Either way, Rammstein had lost none of their smart artistry or clever means of delivering it. Untitled is often a slower burn than other albums, but the shots still landed with surgical precision. Radio is a thunderous, straightforward chugger, while Auslander tackles the subject of getting your end away all over the world to a gloriously Eurovision beat, but alongside these obvious knockouts, there were more subtle elements, too. Diamant is as soft as a love song can be when sung in German by a man with Till’s voice, and Was ich liebe at first is a fairly basic bit of slow, military-efficient minimalism, but when they used it to open the subsequent run of stadium shows – gigs which began in summer evening light – it suddenly became a towering threat of what’s to follow. Particularly when, as the song lifts, black smoke poured out of the stage to literally block out the sun.
Untitled said a lot about Rammstein, in all their apparent contradictions and extremes. Even the single match on the cover expressed much for such a simple idea. You know what you’re getting from Rammstein, it said, but even at this late stage, you’ve never looked at them like this, or been less close to having them figured out.
Rammstein’s sixth effort Liebe Ist Für Alle Da (meaning 'love is for everyone') documented the Berlin sextet at their most provocatively twisted. The video for lead single Pussy premiered on German porn site Visit-X, depicting the band members engaging in various sexual activities – though which of the close-up scenes were performed by stunt doubles remains unclear. Wiener Blut (translating as 'Viennese Blood') was inspired by one of the most harrowing kidnap cases in European history, where Austrian engineer Josef Fritzl imprisoned his own daughter inside a basement for 24 years, fathering seven children with her. Ich Tu Dir Weh (meaning I Want To Hurt You) also contributed to the album being initially banned from public display in their native country, thanks to its wishlist of sadomasochistic practices that included the employment of needles, pliers, saws and – most perturbing of all – the insertion of rodents into the human body. Ew. Germany’s Federal Department For Media Harmful To Young People lifted the ban the following year, ruling it was more “a surrealistic hint at violence” than anything containing detailed or real descriptions of violence. In their official making-of video, guitarist Paul Lander explains how [keyboardist] “Flake gets mishandled by Till in this tub, gets liquid metal poured over him to visually underline the song text [lyrics]… because Flake is the weakest member of the group.” This scene has become a firm fixture within their curiously bombastic and gale-force theatrics on stage.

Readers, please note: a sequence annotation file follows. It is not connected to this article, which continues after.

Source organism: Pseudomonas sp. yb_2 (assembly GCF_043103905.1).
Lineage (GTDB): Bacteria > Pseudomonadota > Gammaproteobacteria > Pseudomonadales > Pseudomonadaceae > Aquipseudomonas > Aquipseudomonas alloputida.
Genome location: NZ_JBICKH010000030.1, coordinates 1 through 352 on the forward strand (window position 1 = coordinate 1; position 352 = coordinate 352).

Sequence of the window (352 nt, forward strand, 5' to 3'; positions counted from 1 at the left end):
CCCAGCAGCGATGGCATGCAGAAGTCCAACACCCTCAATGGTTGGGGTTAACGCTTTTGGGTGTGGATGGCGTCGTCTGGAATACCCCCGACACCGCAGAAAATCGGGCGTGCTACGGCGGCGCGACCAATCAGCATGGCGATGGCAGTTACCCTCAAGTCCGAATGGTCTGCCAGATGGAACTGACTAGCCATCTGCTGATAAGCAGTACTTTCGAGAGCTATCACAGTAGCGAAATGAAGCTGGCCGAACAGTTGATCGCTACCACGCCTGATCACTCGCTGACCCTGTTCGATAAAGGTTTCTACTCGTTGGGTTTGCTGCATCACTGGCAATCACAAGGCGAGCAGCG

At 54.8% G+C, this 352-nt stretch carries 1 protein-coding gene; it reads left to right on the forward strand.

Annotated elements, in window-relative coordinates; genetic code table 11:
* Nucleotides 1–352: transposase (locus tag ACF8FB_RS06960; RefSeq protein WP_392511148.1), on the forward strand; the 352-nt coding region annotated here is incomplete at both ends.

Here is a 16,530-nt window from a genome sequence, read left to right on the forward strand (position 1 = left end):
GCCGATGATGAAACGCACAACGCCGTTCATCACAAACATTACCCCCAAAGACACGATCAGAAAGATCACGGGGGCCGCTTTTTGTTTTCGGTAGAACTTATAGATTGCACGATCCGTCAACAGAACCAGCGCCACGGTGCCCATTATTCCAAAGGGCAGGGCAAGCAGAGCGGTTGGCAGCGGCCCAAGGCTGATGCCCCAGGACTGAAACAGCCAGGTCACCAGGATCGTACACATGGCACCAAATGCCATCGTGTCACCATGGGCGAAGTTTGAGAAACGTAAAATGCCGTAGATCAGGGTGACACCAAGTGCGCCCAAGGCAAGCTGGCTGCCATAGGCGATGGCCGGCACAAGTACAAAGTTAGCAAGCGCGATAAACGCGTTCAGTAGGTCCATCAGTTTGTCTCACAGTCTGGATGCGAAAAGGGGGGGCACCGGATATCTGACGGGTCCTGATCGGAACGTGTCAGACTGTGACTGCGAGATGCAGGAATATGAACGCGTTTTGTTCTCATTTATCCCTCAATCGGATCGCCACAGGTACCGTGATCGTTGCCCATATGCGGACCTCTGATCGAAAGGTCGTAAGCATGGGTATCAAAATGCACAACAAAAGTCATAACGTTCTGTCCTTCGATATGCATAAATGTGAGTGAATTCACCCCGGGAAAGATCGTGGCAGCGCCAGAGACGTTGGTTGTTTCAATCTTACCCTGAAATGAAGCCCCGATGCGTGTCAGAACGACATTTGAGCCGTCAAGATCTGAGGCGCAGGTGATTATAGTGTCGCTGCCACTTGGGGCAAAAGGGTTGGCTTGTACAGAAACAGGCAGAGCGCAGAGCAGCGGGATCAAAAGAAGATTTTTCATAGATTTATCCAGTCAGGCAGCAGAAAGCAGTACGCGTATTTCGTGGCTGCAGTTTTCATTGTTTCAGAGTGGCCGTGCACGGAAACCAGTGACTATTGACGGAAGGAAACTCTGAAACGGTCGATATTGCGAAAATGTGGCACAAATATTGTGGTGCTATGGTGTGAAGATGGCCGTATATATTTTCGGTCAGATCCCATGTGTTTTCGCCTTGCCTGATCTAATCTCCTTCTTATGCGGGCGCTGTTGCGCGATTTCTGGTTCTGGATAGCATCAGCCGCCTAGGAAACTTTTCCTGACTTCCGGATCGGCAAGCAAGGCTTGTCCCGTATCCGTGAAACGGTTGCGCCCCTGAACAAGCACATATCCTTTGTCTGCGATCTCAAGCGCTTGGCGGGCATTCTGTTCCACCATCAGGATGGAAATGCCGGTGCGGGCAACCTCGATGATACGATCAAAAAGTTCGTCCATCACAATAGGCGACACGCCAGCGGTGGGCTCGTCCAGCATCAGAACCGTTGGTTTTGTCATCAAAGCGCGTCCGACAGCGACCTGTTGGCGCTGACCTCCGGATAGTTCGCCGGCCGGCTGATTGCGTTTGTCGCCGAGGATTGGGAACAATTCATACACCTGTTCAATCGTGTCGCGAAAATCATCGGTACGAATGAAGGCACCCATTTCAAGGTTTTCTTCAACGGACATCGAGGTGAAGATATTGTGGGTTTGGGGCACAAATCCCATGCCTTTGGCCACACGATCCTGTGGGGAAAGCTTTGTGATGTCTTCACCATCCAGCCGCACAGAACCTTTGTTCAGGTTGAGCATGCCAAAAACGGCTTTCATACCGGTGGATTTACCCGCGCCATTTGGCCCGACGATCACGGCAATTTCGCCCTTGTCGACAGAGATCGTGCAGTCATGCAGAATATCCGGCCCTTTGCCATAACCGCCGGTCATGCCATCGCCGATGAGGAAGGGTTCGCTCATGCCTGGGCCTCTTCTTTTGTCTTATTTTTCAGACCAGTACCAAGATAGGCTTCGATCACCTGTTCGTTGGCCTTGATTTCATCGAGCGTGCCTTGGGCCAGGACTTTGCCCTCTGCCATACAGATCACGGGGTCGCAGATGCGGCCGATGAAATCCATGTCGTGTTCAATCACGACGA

Boasting nearly as many fan favourites as the masterpiece that preceded it (more on which to come), album number four was the sound of Rammstein rising to the challenge which they had set themselves. Mein Teil, which won the group their second GRAMMY nomination, delved into the German cannibalism case of Armin Meiwes, who was nicknamed Der Metzgermeister (The Master Butcher) by national media for using the Internet to find a voluntary victim he could cook, eat and kill. On second single Amerika, Till ditches his native tongue to launch a scathing attack on the Americanisation of the modern world, bemoaning ‘This is not a love song, I don’t sing my mother’s tongue’ in his pop-infected denunciation. “It’s fine that everyone can watch American movies and listen to American music,” admitted drummer Christoph ‘Doom’ Schneider in official making-of documentary behind its moon landing-themed video, “but when one culture starts to export their values and tries to manipulate others for their own gain, like in Iraq, then it becomes too much.” Keyboardist Christian ‘Flake’ Lorenz’s take on it was more tongue-in-cheek, admitting in the same documentary that “we hope the Americans like the song, find it amusing and think, ‘At last the Europeans realise how good we are!’”
Rock music was in a state of rude health as 2001 came to a close. Landmark releases from Slipknot, Tool, System Of A Down and Opeth cemented the year as an exceptional time for heavy, life-affirming noise. It would also see Rammstein reach their creative peak – renting the famous Weimar house on the German Baltic coast the year prior for pre-production before recording at Studio Miraval in France – where Pink Floyd tracked The Wall. It might not be a double-album, but for many fans Mutter is to industrial metal what the 1979 Pink Floyd masterpiece is to progressive rock – exemplary in its artistic ambition and unmitigated in both finesse and flair. Its biggest single, Sonne, was actually written as entrance for Ukrainian boxing brothers Vitaly and Wladimir Klitschko, though the pair ended up going with the somewhat less metallic sounds of Tina Turner’s Simply The Best. Five more singles came after that – Links 2-3-4, Ich Will, Mutter, Feuer Frei! and Mein Herz Brennt, the latter of which arriving 11 years after the album’s release. Mutter’s 45 minutes showcased Rammstein at their unbridled world-beating best and will forever exemplify sonic warfare of the highest calibre.
Tick, tick… BOOM! Rammstein veer between introspective slow-burn and disco inferno on engrossing eighth album Zeit.